Tuesday, April 02, 2013

Day 2: I Still Plan to Write you a Letter on Growing up far from the Desert


For some reason the prompt today made me think immediately about the poet Alice Notley.  She has always been a poet I love and struggle to understand.  She grew up in the desert in CA.  Then, I thought about a trip I took a long time ago over the Tuolumne pass to Bishop, CA.  I was in a van full of poets headed to the California Poets in the School Annual Conference.  Bishop is a desert town found in the cradle of two mountain ranges.  It was such a foreign place - the scent of sage, the dry heat.  But also such a shock and joy to be completely surrounded by poets again (I had been working in the corporate world).  Here is what I drafted up for today.  

I Still Plan to Write you a Letter on Growing up far from the Desert
for Alice Notley

The air smelled like sage and heat near Bishop. 
Shale raining our descent from the steep pass.
Sap Pines leaning; blue-eyed lakes shivering
sky. So that when we hit the floor it was
nothing we were prepared to understand.
 It sanded us clean, sunk the scent of sage
into what we would find later of ourselves.
You can forget a lot underwater
when you’re that dry.  And the cold mountain lake
separates the papers you’ve gathered of yourself
until they blossom on the cool surface.
These days I stitch days out of fog and breath,
far from the desert. I know the exact
bend in gravel drive where the generations
of quail return to hatch and thrive.  Some days
though, the wind picks up, carrying unknown
that feeling of descent, that raining down
until all that is left to do is dive.

2 comments:

KIRBYPOETRONICAS said...

Iris! Thank you so much for introducing me to Alice Notley!!!!


#2 I Still Plan to Write you a Letter on Growing up far from the Desert

This is my Letter to you in your Ivory Tower who grew up so far away from my desert.

Wrinkling like waterlogged fingers in a tub,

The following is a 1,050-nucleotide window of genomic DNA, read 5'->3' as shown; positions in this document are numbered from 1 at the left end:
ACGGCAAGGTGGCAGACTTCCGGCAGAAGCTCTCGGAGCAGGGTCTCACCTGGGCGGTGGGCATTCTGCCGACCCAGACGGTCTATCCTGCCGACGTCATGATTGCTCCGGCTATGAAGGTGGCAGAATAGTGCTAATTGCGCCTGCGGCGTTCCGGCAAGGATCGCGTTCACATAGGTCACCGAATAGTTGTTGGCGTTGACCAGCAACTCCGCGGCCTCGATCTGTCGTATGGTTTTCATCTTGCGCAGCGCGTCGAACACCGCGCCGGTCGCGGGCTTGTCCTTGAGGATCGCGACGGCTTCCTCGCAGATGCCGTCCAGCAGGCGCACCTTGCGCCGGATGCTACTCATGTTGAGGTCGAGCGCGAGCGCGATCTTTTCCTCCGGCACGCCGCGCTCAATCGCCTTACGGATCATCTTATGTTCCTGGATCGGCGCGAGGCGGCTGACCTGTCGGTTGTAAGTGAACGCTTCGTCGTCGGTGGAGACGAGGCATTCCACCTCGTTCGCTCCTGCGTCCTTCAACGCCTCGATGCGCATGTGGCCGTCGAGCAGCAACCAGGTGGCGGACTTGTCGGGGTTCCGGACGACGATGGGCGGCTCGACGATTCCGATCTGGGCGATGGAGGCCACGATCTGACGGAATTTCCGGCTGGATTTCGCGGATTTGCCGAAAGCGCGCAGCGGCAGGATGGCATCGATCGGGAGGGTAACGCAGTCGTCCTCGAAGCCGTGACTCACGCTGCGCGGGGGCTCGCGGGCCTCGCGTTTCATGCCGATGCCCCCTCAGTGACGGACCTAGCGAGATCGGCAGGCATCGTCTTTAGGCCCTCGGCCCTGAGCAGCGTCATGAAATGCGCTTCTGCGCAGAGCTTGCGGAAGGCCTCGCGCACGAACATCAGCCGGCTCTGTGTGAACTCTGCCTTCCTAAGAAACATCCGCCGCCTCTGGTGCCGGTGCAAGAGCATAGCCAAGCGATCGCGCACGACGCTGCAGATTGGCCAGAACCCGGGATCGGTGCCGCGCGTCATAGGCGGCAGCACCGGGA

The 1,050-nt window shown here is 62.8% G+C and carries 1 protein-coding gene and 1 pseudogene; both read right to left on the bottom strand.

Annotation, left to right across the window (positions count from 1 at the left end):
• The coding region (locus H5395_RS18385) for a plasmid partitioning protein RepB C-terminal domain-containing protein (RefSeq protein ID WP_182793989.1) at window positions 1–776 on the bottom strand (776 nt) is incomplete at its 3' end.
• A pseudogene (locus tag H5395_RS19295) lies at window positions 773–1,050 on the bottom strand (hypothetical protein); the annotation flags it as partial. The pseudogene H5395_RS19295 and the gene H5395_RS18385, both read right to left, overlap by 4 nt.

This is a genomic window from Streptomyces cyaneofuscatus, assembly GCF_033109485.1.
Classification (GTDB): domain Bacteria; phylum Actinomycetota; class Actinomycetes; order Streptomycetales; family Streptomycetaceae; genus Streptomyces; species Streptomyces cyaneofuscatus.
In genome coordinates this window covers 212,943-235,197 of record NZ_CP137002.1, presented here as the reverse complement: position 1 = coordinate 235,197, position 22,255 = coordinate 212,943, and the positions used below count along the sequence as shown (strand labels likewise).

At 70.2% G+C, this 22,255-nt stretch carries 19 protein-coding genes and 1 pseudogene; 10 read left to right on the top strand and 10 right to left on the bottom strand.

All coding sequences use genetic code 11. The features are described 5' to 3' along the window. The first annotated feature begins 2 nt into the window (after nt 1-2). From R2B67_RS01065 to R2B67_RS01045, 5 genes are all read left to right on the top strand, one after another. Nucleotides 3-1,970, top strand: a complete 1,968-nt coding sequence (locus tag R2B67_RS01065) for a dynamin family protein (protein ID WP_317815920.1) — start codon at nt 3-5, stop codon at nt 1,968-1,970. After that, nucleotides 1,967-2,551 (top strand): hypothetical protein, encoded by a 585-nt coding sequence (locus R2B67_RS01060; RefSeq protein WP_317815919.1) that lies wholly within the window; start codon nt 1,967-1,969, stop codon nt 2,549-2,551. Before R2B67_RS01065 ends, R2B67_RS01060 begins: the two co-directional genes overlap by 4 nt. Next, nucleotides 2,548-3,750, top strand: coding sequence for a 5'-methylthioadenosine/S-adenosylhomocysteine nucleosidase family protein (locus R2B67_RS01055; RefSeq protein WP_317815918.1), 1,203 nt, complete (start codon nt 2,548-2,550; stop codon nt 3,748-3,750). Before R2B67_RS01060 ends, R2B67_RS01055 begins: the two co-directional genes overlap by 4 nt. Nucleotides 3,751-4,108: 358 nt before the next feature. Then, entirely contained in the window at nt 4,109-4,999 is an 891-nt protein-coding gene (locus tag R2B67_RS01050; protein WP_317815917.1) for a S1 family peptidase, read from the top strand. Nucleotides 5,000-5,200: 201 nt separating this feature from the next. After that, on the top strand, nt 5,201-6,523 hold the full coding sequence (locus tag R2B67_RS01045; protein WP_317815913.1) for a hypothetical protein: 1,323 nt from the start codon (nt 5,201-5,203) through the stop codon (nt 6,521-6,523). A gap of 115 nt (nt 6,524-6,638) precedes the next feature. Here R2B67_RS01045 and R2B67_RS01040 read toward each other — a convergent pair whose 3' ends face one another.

you catalog the women in breadlines
and speak authority, what it is to be feminist.
But what do you know of the trenches?
of our vapid desert, of the real women in the lines?
Of the hangnails and split skin it takes to dig-out our plot in this drought wrought soil?
What do you know of the clay and Loomis of the valley earth?
The strychnine and Hexavalent Chromium 6?
The sickness of the mothers and the tears of the children
“small drops of jade placed in the national museum”
for people like you
people who catalog
You saw me bleeding and gave me Faulkner, thinking you’d teach me something of life
Something I didn’t know
But I knew Dewey Dell and was a “ tub full of guts” dying as I created life
“how many of you sexist feminist think I’m only part of him”
“small springs of blood from our bodies”
“the blood at our feet has cost us so much”
“here are my tears”,
Thank you so much.

Athena said...

The Poet Writes to Her Son


You've grown and gone
west young man almost
to the ocean while I stay
prairie-bound and wide
spread below sky peeled
blue and white not any
thing at all like the maps
with two-headed monsters
open-mouthed at the edge
and I still plan to write
you a letter on growing up
far from the desert though
I don't yet know where to
begin surely this poem could
be enough were it not for this
nagging sense that something
waits at the toned-down and
dune-scoured margins.